Analytical Methods of Physics (Phys 301)

The final exam is scheduled on Thursday Dec. 11, from 7:30 am – 10:15 am, Art and Design Building 2026. It covers all topics since the midterm exam, e.g. Chapter 12 and 13. The format will be similar to the midterm exam.

Formula sheets: books or notes are not allowed in the final exam, but you can bring a self-prepared, letter-sized formula sheet (you may use both sides of the paper).


9:00 am – 10:15 am, Tuesday and Thursday
Aug 25, 2014 – Dec 17, 2014
Art and Design Building 2026


Erhai Zhao
Email: ezhao2[at]gmu[dot]edu (email communication is preferred)
Office: Planetary Hall, Room 207
Office HOURS: Tuesday and Thursday 2pm–3pm

Announcements, homework assignments etc. will be posted on the course webpage

All e-mail communication from the instructor concerning this course will be sent to registered GMU accounts only. We will not use Blackboard for this course.


Mathematical Methods in the Physical Sciences, Mary L. Boas

This is a clear, pedagogical book. It is also a good reference for you to use later on. The lectures can only cover parts of the book, and will not follow exactly the order of the chapters.

You should know multiple variable calculus, linear algebra, vector analysis (e.g. Laplace operator in curvilinear coordinate systems), and elementary differential equations (Math 214 or equivalent). These topics are reviewed in Boas Chapter 3, 4, 5, 6, 8 and will not be repeated in the lectures. Due to time constraint, we will not cover Chapter 9, 10, 14, and 15.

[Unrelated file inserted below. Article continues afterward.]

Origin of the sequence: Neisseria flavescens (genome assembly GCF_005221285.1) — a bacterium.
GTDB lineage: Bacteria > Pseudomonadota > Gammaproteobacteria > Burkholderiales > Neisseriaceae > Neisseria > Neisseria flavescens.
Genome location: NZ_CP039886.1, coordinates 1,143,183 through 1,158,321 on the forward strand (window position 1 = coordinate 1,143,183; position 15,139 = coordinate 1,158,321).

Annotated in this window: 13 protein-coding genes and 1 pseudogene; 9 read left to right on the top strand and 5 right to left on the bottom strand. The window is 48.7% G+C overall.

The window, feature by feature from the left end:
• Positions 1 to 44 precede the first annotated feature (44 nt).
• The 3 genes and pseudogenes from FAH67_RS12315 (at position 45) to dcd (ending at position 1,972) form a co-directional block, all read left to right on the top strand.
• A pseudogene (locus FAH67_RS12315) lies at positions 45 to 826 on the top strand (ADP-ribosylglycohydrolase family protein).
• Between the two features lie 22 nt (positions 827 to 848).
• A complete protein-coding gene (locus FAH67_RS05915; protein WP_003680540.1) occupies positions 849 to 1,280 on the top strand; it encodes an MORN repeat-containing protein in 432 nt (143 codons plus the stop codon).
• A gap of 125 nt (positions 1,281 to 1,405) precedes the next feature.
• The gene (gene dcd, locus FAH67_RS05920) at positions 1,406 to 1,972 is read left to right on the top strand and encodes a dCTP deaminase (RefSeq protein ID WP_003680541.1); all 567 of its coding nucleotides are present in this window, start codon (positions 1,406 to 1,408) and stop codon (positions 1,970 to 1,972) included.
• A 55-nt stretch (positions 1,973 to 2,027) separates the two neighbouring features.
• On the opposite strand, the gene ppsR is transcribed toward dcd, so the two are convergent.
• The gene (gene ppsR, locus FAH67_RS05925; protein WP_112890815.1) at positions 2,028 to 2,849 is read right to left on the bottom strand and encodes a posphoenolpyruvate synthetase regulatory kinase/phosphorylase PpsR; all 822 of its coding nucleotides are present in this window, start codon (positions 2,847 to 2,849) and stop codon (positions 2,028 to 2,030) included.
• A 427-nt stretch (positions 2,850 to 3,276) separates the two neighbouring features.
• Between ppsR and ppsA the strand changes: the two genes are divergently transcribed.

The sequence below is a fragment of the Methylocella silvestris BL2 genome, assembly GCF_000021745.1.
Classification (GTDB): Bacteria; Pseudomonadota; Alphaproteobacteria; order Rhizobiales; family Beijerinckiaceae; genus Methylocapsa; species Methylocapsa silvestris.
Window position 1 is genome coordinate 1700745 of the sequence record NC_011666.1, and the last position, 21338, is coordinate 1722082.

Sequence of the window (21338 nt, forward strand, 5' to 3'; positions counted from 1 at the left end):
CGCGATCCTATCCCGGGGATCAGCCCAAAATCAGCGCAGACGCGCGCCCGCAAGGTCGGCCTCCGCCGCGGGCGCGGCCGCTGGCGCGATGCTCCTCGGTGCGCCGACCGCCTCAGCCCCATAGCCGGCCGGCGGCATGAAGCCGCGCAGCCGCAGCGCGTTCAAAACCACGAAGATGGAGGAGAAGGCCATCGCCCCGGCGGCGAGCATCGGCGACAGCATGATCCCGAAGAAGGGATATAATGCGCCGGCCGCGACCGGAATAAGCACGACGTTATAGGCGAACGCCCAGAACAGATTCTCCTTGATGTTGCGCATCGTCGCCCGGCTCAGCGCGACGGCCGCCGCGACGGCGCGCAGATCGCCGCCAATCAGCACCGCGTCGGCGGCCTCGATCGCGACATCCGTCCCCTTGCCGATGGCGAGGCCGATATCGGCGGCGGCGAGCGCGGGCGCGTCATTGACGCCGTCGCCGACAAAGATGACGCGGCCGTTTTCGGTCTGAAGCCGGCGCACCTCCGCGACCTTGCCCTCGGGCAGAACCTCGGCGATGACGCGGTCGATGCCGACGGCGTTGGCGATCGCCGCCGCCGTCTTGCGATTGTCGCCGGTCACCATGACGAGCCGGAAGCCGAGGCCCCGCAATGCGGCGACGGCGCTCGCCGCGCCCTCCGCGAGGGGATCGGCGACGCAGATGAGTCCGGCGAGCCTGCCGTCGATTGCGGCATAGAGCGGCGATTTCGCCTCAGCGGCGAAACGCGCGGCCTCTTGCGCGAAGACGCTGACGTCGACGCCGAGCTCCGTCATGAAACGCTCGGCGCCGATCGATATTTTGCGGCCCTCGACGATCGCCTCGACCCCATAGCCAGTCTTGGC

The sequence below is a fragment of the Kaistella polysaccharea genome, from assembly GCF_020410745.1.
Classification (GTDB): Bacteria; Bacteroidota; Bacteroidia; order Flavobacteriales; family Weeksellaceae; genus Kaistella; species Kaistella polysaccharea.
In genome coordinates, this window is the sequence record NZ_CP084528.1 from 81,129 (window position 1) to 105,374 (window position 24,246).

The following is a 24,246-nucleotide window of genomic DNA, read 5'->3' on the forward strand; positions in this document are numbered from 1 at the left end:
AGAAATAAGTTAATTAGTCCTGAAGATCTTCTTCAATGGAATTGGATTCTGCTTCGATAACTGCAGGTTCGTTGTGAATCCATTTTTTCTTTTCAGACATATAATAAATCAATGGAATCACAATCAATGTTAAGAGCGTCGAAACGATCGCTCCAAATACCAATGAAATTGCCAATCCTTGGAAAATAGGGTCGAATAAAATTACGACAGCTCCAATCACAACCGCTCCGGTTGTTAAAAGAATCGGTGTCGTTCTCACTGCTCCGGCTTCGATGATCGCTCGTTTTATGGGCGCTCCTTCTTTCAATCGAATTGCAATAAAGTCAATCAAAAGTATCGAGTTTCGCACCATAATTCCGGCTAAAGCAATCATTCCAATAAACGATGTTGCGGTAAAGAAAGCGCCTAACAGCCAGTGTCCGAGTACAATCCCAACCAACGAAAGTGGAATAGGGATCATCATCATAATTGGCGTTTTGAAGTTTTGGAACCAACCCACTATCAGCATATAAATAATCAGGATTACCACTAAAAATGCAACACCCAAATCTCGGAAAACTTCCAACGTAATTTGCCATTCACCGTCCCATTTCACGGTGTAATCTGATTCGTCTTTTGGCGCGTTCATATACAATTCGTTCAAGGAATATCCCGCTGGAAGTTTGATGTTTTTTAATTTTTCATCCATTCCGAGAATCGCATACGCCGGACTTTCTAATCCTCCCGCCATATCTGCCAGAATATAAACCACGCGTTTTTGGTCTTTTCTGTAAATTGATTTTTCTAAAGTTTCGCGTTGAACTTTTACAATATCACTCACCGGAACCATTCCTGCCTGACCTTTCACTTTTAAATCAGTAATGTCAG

This course provides training in mathematical concepts and techniques needed in upper level undergraduate (and graduate) courses in Physics. It will cover a broad range of topics (Boas Chapter 1-2, 7, 11-14), including

  • Infinite series. Power series of functions.
  • Harmonic oscillations, complex series and complex functions.
  • Fourier series, Fourier transformations, functional space and orthogonal basis, Dirac’s delta function.
  • Special functions defined by integrals or recursion relation, Gamma, Beta, and Erf. Asymptotic series of functions.
  • Series solutions to ordinary differential equations: Legendre polynomials, Bessel functions. Method of Frobenius. Sturm–Liouville problem, eigenfunction expansion.
  • Solving partial differential equations by separation of variables: Laplace equation, wave equation, diffusion and Schrodinger equation.
  • Poisson’s equation. Introduction to Green functions and integral equations (time permitting).

1. NIST Digital Library of Mathematical Functions. This authoritative reference is the modern update of the classic “Abramowitz and Stegun”.

2. Wolfram Demonstrations Project. Mathematica makes it easy to explore Bessel functions, Lengendre polynomials etc.

3. Feynman Lecture on Harmonics.


It is very important to solve homework problems independently. Otherwise you will get very little out of this course. Discussions with peers are encouraged. Simply copying someone else’s solution or the solution manual is not acceptable and will be considered an Honor Code violation (The GMU Honor Code: Submitted homework must clearly show crucial steps taken. It is your responsibility to make your approach transparent. All writing must be legible.

Homework should be submitted before the start of the class on the due date. Late homework will not be accepted.


Homework 50%,  Mid-Term Exam 25%,  Final Exam 25%

If you are a student with a disability and you need academic accommodation, please contact the Office of Disability Resources at 703.993.2474. All academic accommodations must be arranged through that office.